10. The method for migrating call connections among frame selectors of claim 9 further comprising:
continuing to transmit frames, that are received over said single handoff leg from said another radio network controller, to the vocoder and frames, received from said vocoder to said another radio network controller over said single handoff leg.
11. The method for migrating call connections among frame selectors of claim 10 further comprising:
creating, in said another radio network controller, a frame selector for said existing call connection; and
initializing said created frame selector with the frame timing and power control information received from said first radio network controller.
12. The method for migrating call connections among frame selectors of claim 11 further comprising:
discontinuing, in said another radio network controller, transmission of frames to said first radio network controller.
13. The method for migrating call connections among frame selectors of claim 12 further comprising:
buffering, in said another radio network controller, frames at said created frame selector for transmission to said first radio network controller.
14. The method for migrating call connections among frame selectors of claim 13 further comprising:
transmitting, from said another radio network controller, data indicative of an address of said another radio network controller to said first radio network controller.
15. The method for migrating call connections among frame selectors of claim 13 further comprising:
transmitting, from said another radio network controller, said buffered frames from said created frame selector to said vocoder.
16. The method for migrating call connections among frame selectors of claim 15 further comprising:
transmitting a message to said first radio network controller to request deactivation of the frame selector that is used for this call.
Description
FIELD OF THE INVENTION

This invention relates to third generation (3G) cellular networks having centralized vocoders and a static frame selector assignment for serving cellular calls.

PROBLEM

It is a problem in third generation (3G) cellular network architectures to provide mobile subscriber stations with service in a manner that efficiently uses the available network bandwidth. In existing 3G cellular networks, centralized vocoders are used in conjunction with frame selectors to provide the signal transmission capability for serving call connections. The centralization of the vocoders, by placing the vocoders in the core network rather than the Base Station or Radio Network Controller, reduces the bandwidth needed in the cellular network. The frame selectors needed for soft handoff have remained in the Radio Network Controller, since these elements cannot be centralized. However, as the mobile subscriber station moves further from the Radio Network Controller that houses the frame selector, multiple traffic legs must connect the frame selector to the base stations that communicate with the mobile subscriber station. The number and resultant length of the soft handoff legs grows as the mobile subscriber station moves further away from its initial location, thereby increasing the engineered cost to the service provider. Reducing the length of the multiple soft handoff legs can therefore save additional bandwidth and make power control more efficient.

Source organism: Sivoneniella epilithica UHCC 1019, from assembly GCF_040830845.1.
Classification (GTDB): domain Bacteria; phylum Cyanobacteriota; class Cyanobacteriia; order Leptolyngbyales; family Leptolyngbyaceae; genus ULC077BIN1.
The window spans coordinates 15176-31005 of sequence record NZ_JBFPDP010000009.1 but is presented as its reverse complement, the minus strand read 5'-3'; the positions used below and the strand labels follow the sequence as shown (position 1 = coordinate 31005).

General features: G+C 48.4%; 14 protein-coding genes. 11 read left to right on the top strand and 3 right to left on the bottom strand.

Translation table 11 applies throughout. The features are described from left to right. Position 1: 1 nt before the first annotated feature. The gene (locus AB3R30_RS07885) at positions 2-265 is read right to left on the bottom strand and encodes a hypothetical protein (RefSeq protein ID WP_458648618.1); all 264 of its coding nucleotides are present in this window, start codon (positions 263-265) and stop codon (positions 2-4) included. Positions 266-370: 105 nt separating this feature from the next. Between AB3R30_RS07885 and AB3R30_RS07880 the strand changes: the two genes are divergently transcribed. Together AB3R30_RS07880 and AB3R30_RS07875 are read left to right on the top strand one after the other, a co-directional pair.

In second generation cellular networks, the vocoder is colocated with the frame selector in the Radio Network Controller and moving the vocoder via hard handoff or semi-hard handoff from one Radio Network Controller to another shortens the length of the handoff legs. However, in third generation cellular networks, moving the vocoder negates the savings gained by separating the vocoder from the frame selector. In addition, moving the vocoder disrupts the call, causing poorer call quality and increasing the chances that the call will be dropped.

SOLUTION

The above-described problems are solved and a technical advance achieved by the present system for frame selector migration in 3G cellular networks that uses migration of the frame selector function to reduce the number of handoff legs required to serve an existing call connection.

When the originating Radio Network Controller, which is equipped with the frame selector that serves an existing call, detects that there is only one handoff leg in communication with the frame selector and that the handoff leg is from another Radio Network Controller (target), it initiates migration of the frame selector function to the target Radio Network Controller. The originating Radio Network Controller transmits a message to the target Radio Network Controller asking it to create a frame selector for this call. This message contains frame timing and power control information necessary for the new frame selector to coordinate the existing call with both the vocoder and the mobile subscriber station. The originating Radio Network Controller continues to transmit frames, received from the target Radio Network Controller, to the vocoder and frames, received from the vocoder, to the target Radio Network Controller. The target Radio Network Controller creates a frame selector for the call and initializes it with the information received from the originating Radio Network Controller. The target Radio Network Controller stops transmitting frames to the originating Radio Network Controller and begins to buffer them at the new frame selector and begins to transmit frames to the vocoder. When the target Radio Network Controller begins to receive frames from the vocoder, it transmits a message to the originating Radio Network Controller to request deactivation of the frame selector that is used for this call.